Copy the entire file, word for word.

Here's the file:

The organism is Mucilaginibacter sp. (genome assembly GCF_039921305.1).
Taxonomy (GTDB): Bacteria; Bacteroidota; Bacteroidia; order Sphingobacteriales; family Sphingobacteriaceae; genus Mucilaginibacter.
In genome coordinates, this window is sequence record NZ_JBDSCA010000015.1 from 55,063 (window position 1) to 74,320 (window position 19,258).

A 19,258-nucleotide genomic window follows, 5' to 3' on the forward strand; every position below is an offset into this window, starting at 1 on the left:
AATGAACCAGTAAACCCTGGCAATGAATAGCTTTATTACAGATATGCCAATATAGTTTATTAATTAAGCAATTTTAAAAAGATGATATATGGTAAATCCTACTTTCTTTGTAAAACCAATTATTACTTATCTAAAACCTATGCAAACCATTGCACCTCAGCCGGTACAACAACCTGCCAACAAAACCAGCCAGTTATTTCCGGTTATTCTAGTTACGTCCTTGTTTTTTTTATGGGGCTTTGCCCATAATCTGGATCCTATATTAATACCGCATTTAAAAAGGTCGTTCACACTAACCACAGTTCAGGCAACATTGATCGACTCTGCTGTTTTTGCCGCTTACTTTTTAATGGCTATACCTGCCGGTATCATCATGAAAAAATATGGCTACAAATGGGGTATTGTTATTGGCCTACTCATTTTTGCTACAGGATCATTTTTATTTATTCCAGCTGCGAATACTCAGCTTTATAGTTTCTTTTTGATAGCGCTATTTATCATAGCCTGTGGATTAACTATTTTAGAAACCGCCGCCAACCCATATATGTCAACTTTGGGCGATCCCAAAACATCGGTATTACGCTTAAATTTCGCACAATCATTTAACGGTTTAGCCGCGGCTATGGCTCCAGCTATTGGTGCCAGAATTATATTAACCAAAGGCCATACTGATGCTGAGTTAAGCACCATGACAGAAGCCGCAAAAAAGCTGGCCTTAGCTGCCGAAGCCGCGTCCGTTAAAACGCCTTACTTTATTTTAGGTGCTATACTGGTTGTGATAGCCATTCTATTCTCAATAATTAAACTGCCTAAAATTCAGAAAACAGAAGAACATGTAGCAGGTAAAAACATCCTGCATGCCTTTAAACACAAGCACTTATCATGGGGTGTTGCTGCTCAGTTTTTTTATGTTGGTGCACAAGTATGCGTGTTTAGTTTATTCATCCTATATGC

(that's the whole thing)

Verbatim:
The organism is Mucilaginibacter sp. (genome assembly GCF_039921305.1).
Taxonomy (GTDB): Bacteria; Bacteroidota; Bacteroidia; order Sphingobacteriales; family Sphingobacteriaceae; genus Mucilaginibacter.
In genome coordinates, this window is sequence record NZ_JBDSCA010000015.1 from 55,063 (window position 1) to 74,320 (window position 19,258).

A 19,258-nucleotide genomic window follows, 5' to 3' on the forward strand; every position below is an offset into this window, starting at 1 on the left:
AATGAACCAGTAAACCCTGGCAATGAATAGCTTTATTACAGATATGCCAATATAGTTTATTAATTAAGCAATTTTAAAAAGATGATATATGGTAAATCCTACTTTCTTTGTAAAACCAATTATTACTTATCTAAAACCTATGCAAACCATTGCACCTCAGCCGGTACAACAACCTGCCAACAAAACCAGCCAGTTATTTCCGGTTATTCTAGTTACGTCCTTGTTTTTTTTATGGGGCTTTGCCCATAATCTGGATCCTATATTAATACCGCATTTAAAAAGGTCGTTCACACTAACCACAGTTCAGGCAACATTGATCGACTCTGCTGTTTTTGCCGCTTACTTTTTAATGGCTATACCTGCCGGTATCATCATGAAAAAATATGGCTACAAATGGGGTATTGTTATTGGCCTACTCATTTTTGCTACAGGATCATTTTTATTTATTCCAGCTGCGAATACTCAGCTTTATAGTTTCTTTTTGATAGCGCTATTTATCATAGCCTGTGGATTAACTATTTTAGAAACCGCCGCCAACCCATATATGTCAACTTTGGGCGATCCCAAAACATCGGTATTACGCTTAAATTTCGCACAATCATTTAACGGTTTAGCCGCGGCTATGGCTCCAGCTATTGGTGCCAGAATTATATTAACCAAAGGCCATACTGATGCTGAGTTAAGCACCATGACAGAAGCCGCAAAAAAGCTGGCCTTAGCTGCCGAAGCCGCGTCCGTTAAAACGCCTTACTTTATTTTAGGTGCTATACTGGTTGTGATAGCCATTCTATTCTCAATAATTAAACTGCCTAAAATTCAGAAAACAGAAGAACATGTAGCAGGTAAAAACATCCTGCATGCCTTTAAACACAAGCACTTATCATGGGGTGTTGCTGCTCAGTTTTTTTATGTTGGTGCACAAGTATGCGTGTTTAGTTTATTCATCCTATATGC